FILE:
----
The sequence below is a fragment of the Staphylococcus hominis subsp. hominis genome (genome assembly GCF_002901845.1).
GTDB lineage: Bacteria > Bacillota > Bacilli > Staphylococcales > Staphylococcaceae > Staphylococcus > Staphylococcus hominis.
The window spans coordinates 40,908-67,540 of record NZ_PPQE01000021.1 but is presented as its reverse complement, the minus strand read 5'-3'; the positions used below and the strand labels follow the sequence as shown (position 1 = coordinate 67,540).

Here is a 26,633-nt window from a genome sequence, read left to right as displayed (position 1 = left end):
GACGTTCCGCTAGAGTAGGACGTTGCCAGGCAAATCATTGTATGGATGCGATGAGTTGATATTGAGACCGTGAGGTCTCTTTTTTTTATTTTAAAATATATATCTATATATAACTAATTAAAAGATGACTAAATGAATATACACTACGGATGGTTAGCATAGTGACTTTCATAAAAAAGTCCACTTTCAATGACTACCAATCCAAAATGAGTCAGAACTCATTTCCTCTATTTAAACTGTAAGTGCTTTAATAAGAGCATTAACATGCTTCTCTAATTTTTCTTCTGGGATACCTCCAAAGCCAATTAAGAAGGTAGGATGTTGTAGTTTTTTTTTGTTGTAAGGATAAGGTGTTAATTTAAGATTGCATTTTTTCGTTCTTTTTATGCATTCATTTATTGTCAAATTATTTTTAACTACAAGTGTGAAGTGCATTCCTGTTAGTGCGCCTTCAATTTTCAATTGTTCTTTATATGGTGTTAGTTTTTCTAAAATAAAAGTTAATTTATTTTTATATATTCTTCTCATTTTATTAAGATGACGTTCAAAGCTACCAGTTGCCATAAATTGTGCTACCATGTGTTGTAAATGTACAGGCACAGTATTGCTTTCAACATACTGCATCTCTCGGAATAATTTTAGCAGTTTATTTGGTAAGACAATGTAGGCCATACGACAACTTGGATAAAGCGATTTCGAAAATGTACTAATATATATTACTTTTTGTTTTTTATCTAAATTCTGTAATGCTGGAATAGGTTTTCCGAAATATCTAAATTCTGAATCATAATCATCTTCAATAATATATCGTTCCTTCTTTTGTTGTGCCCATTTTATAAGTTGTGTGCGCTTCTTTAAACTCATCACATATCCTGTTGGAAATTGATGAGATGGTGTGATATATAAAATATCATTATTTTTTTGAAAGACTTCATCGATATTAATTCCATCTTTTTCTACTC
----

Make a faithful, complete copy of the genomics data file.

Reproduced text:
The sequence below is a fragment of the Staphylococcus hominis subsp. hominis genome (genome assembly GCF_002901845.1).
GTDB lineage: Bacteria > Bacillota > Bacilli > Staphylococcales > Staphylococcaceae > Staphylococcus > Staphylococcus hominis.
The window spans coordinates 40,908-67,540 of record NZ_PPQE01000021.1 but is presented as its reverse complement, the minus strand read 5'-3'; the positions used below and the strand labels follow the sequence as shown (position 1 = coordinate 67,540).

Here is a 26,633-nt window from a genome sequence, read left to right as displayed (position 1 = left end):
GACGTTCCGCTAGAGTAGGACGTTGCCAGGCAAATCATTGTATGGATGCGATGAGTTGATATTGAGACCGTGAGGTCTCTTTTTTTTATTTTAAAATATATATCTATATATAACTAATTAAAAGATGACTAAATGAATATACACTACGGATGGTTAGCATAGTGACTTTCATAAAAAAGTCCACTTTCAATGACTACCAATCCAAAATGAGTCAGAACTCATTTCCTCTATTTAAACTGTAAGTGCTTTAATAAGAGCATTAACATGCTTCTCTAATTTTTCTTCTGGGATACCTCCAAAGCCAATTAAGAAGGTAGGATGTTGTAGTTTTTTTTTGTTGTAAGGATAAGGTGTTAATTTAAGATTGCATTTTTTCGTTCTTTTTATGCATTCATTTATTGTCAAATTATTTTTAACTACAAGTGTGAAGTGCATTCCTGTTAGTGCGCCTTCAATTTTCAATTGTTCTTTATATGGTGTTAGTTTTTCTAAAATAAAAGTTAATTTATTTTTATATATTCTTCTCATTTTATTAAGATGACGTTCAAAGCTACCAGTTGCCATAAATTGTGCTACCATGTGTTGTAAATGTACAGGCACAGTATTGCTTTCAACATACTGCATCTCTCGGAATAATTTTAGCAGTTTATTTGGTAAGACAATGTAGGCCATACGACAACTTGGATAAAGCGATTTCGAAAATGTACTAATATATATTACTTTTTGTTTTTTATCTAAATTCTGTAATGCTGGAATAGGTTTTCCGAAATATCTAAATTCTGAATCATAATCATCTTCAATAATATATCGTTCCTTCTTTTGTTGTGCCCATTTTATAAGTTGTGTGCGCTTCTTTAAACTCATCACATATCCTGTTGGAAATTGATGAGATGGTGTGATATATAAAATATCATTATTTTTTTGAAAGACTTCATCGATATTAATTCCATCTTTTTCTACTC